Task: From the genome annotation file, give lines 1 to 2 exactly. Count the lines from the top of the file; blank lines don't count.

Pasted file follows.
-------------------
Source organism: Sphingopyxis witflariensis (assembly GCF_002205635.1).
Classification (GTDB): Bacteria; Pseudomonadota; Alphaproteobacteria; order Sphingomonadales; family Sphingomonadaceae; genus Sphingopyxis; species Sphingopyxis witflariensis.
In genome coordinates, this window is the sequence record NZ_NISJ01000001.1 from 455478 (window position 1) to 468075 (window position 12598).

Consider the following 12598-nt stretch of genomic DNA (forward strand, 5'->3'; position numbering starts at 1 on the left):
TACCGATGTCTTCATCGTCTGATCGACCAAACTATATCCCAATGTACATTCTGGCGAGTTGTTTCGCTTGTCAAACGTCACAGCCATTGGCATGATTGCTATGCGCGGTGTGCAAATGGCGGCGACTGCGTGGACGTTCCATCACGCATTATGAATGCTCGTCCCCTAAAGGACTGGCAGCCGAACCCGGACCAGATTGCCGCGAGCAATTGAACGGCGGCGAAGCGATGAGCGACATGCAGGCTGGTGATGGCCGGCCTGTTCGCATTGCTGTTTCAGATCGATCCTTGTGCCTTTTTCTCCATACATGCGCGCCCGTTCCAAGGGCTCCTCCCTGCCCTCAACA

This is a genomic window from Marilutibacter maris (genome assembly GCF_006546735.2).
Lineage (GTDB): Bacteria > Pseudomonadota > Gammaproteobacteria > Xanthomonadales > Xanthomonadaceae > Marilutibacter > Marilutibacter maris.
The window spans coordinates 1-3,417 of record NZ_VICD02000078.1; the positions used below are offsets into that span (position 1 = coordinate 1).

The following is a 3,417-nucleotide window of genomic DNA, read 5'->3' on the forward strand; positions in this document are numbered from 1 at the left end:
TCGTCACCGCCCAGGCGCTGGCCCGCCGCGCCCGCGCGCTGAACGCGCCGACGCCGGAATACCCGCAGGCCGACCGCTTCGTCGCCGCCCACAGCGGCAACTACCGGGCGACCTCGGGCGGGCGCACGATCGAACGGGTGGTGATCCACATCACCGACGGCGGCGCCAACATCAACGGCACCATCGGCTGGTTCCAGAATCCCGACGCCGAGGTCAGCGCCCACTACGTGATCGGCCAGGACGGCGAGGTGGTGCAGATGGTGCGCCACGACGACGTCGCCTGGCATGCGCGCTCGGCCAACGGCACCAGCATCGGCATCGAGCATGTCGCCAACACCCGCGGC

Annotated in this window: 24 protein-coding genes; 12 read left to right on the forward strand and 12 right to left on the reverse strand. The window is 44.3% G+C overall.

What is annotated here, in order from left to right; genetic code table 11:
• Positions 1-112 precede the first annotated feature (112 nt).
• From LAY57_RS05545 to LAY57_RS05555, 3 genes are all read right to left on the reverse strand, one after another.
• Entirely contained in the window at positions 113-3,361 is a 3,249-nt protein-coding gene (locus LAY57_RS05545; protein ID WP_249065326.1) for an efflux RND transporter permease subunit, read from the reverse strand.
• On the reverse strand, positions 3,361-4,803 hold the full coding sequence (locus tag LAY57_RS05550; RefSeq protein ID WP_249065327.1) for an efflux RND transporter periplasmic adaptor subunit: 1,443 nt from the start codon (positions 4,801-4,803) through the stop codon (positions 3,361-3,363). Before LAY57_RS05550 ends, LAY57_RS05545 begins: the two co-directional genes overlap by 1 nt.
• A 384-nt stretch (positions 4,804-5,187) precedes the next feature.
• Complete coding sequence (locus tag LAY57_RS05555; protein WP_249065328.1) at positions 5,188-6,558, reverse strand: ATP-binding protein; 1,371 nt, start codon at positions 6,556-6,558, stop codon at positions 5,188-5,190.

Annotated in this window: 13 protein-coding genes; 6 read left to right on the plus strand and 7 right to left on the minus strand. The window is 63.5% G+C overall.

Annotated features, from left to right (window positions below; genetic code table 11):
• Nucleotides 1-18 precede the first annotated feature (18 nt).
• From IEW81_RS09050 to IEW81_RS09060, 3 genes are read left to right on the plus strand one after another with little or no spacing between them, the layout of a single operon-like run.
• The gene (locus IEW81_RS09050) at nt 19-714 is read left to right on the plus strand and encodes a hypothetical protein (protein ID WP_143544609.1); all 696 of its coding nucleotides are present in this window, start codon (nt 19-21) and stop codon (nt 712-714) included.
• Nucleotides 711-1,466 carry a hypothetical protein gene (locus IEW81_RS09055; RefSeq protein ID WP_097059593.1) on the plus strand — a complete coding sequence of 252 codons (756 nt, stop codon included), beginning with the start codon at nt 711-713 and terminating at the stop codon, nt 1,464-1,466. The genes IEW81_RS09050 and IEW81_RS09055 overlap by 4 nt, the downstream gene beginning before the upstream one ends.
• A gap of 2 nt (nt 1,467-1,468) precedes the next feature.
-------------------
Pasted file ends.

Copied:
Source organism: Sphingopyxis witflariensis (assembly GCF_002205635.1).
Classification (GTDB): Bacteria; Pseudomonadota; Alphaproteobacteria; order Sphingomonadales; family Sphingomonadaceae; genus Sphingopyxis; species Sphingopyxis witflariensis.